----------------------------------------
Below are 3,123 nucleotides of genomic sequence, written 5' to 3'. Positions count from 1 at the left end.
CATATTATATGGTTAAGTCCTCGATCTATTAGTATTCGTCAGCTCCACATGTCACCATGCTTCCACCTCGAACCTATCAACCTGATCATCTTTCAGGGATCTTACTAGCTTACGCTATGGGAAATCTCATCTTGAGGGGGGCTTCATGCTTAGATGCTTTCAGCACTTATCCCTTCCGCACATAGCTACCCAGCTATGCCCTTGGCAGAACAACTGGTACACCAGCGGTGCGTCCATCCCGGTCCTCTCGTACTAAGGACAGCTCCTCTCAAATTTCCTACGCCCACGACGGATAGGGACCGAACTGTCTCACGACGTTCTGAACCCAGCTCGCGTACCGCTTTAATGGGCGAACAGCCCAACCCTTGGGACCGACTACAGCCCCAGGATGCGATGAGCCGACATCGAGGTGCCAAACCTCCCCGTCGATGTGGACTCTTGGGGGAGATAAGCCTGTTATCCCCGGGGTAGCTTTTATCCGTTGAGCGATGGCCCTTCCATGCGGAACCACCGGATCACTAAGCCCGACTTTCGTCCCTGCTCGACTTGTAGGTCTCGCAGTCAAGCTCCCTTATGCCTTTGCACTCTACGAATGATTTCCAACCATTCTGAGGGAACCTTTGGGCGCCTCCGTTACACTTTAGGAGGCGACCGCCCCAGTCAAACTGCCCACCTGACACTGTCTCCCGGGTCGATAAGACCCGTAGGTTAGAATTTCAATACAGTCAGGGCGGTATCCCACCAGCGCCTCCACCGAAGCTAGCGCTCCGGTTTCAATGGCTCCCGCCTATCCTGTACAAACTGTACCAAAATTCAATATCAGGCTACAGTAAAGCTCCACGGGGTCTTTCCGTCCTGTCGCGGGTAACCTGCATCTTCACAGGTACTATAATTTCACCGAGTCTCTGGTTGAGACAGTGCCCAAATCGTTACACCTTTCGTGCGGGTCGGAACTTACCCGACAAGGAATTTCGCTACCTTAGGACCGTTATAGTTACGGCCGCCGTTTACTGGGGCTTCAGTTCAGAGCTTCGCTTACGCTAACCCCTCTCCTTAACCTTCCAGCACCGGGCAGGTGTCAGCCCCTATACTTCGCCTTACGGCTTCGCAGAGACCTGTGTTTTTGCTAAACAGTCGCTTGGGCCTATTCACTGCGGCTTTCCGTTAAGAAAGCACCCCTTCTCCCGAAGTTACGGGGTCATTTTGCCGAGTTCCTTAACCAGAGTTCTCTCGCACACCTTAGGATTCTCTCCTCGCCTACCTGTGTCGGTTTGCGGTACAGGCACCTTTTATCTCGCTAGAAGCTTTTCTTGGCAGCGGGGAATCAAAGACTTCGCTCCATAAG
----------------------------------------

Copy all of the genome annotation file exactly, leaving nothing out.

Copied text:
Below are 3,123 nucleotides of genomic sequence, written 5' to 3'. Positions count from 1 at the left end.
CATATTATATGGTTAAGTCCTCGATCTATTAGTATTCGTCAGCTCCACATGTCACCATGCTTCCACCTCGAACCTATCAACCTGATCATCTTTCAGGGATCTTACTAGCTTACGCTATGGGAAATCTCATCTTGAGGGGGGCTTCATGCTTAGATGCTTTCAGCACTTATCCCTTCCGCACATAGCTACCCAGCTATGCCCTTGGCAGAACAACTGGTACACCAGCGGTGCGTCCATCCCGGTCCTCTCGTACTAAGGACAGCTCCTCTCAAATTTCCTACGCCCACGACGGATAGGGACCGAACTGTCTCACGACGTTCTGAACCCAGCTCGCGTACCGCTTTAATGGGCGAACAGCCCAACCCTTGGGACCGACTACAGCCCCAGGATGCGATGAGCCGACATCGAGGTGCCAAACCTCCCCGTCGATGTGGACTCTTGGGGGAGATAAGCCTGTTATCCCCGGGGTAGCTTTTATCCGTTGAGCGATGGCCCTTCCATGCGGAACCACCGGATCACTAAGCCCGACTTTCGTCCCTGCTCGACTTGTAGGTCTCGCAGTCAAGCTCCCTTATGCCTTTGCACTCTACGAATGATTTCCAACCATTCTGAGGGAACCTTTGGGCGCCTCCGTTACACTTTAGGAGGCGACCGCCCCAGTCAAACTGCCCACCTGACACTGTCTCCCGGGTCGATAAGACCCGTAGGTTAGAATTTCAATACAGTCAGGGCGGTATCCCACCAGCGCCTCCACCGAAGCTAGCGCTCCGGTTTCAATGGCTCCCGCCTATCCTGTACAAACTGTACCAAAATTCAATATCAGGCTACAGTAAAGCTCCACGGGGTCTTTCCGTCCTGTCGCGGGTAACCTGCATCTTCACAGGTACTATAATTTCACCGAGTCTCTGGTTGAGACAGTGCCCAAATCGTTACACCTTTCGTGCGGGTCGGAACTTACCCGACAAGGAATTTCGCTACCTTAGGACCGTTATAGTTACGGCCGCCGTTTACTGGGGCTTCAGTTCAGAGCTTCGCTTACGCTAACCCCTCTCCTTAACCTTCCAGCACCGGGCAGGTGTCAGCCCCTATACTTCGCCTTACGGCTTCGCAGAGACCTGTGTTTTTGCTAAACAGTCGCTTGGGCCTATTCACTGCGGCTTTCCGTTAAGAAAGCACCCCTTCTCCCGAAGTTACGGGGTCATTTTGCCGAGTTCCTTAACCAGAGTTCTCTCGCACACCTTAGGATTCTCTCCTCGCCTACCTGTGTCGGTTTGCGGTACAGGCACCTTTTATCTCGCTAGAAGCTTTTCTTGGCAGCGGGGAATCAAAGACTTCGCTCCATAAG